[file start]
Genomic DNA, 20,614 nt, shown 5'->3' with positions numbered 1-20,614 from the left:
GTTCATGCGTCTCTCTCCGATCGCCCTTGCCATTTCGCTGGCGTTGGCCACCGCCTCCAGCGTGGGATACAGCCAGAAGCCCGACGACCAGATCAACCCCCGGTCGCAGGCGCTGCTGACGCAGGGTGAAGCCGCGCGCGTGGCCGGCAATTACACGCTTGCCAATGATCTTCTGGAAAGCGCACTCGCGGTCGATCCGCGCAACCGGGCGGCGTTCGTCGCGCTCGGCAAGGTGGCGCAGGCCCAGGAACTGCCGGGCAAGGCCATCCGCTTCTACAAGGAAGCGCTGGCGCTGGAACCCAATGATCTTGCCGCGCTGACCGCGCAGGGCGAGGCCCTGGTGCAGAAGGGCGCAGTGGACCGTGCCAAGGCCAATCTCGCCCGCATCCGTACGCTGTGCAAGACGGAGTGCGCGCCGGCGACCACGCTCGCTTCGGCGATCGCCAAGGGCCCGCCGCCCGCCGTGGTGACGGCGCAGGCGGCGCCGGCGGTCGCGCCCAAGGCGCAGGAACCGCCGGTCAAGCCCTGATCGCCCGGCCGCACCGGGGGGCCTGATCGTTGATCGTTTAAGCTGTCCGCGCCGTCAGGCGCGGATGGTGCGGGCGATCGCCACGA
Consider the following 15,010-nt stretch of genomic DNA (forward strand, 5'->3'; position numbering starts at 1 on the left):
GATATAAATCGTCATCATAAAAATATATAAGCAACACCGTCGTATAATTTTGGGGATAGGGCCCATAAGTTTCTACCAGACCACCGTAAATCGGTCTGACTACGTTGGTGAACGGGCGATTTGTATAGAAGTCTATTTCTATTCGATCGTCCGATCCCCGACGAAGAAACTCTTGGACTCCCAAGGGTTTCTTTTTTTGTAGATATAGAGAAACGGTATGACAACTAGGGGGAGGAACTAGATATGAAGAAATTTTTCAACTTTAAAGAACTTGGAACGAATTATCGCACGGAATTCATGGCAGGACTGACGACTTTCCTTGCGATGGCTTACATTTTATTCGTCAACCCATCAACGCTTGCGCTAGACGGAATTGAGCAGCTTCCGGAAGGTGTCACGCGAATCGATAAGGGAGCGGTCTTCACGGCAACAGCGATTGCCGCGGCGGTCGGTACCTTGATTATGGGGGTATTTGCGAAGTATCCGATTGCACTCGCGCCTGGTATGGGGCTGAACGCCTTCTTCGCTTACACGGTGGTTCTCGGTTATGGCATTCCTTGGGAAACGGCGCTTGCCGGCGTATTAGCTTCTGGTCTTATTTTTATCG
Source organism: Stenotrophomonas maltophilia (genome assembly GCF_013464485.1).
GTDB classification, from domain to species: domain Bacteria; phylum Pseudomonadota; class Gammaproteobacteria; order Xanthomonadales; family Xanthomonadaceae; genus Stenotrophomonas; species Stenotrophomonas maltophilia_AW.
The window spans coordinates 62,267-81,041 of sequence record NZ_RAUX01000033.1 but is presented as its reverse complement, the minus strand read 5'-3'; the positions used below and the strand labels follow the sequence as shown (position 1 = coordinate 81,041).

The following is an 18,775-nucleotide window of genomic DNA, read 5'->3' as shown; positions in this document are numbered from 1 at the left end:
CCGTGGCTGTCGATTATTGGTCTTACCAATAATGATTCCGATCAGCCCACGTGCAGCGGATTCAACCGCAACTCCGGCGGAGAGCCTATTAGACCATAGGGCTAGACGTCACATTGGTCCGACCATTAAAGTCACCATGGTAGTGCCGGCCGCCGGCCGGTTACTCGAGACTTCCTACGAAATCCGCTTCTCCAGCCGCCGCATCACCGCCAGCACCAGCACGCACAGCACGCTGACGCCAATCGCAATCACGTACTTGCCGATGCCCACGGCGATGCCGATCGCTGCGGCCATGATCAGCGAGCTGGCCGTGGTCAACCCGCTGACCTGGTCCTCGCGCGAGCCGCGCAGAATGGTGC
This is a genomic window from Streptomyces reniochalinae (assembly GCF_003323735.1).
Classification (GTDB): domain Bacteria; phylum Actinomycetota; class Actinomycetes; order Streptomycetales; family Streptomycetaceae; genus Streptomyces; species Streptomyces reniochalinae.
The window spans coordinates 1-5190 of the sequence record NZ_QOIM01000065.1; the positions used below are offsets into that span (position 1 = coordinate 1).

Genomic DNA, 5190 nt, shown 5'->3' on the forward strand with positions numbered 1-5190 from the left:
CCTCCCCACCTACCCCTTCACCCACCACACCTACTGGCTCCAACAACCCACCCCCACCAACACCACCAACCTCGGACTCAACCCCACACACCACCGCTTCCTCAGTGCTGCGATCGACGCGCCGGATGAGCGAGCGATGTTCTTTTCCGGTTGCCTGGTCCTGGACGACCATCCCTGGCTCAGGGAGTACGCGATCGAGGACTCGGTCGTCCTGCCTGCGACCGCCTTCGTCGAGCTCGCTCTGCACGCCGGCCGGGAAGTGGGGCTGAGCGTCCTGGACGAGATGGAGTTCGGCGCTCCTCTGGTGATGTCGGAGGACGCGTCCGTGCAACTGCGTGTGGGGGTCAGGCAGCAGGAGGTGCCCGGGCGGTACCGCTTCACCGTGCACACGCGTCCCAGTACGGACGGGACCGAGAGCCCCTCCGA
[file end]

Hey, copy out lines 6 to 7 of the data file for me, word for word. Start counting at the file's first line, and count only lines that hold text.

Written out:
GTDB classification, from domain to species: domain Bacteria; phylum Pseudomonadota; class Gammaproteobacteria; order Xanthomonadales; family Xanthomonadaceae; genus Stenotrophomonas; species Stenotrophomonas maltophilia_AW.
The window spans coordinates 62,267-81,041 of sequence record NZ_RAUX01000033.1 but is presented as its reverse complement, the minus strand read 5'-3'; the positions used below and the strand labels follow the sequence as shown (position 1 = coordinate 81,041).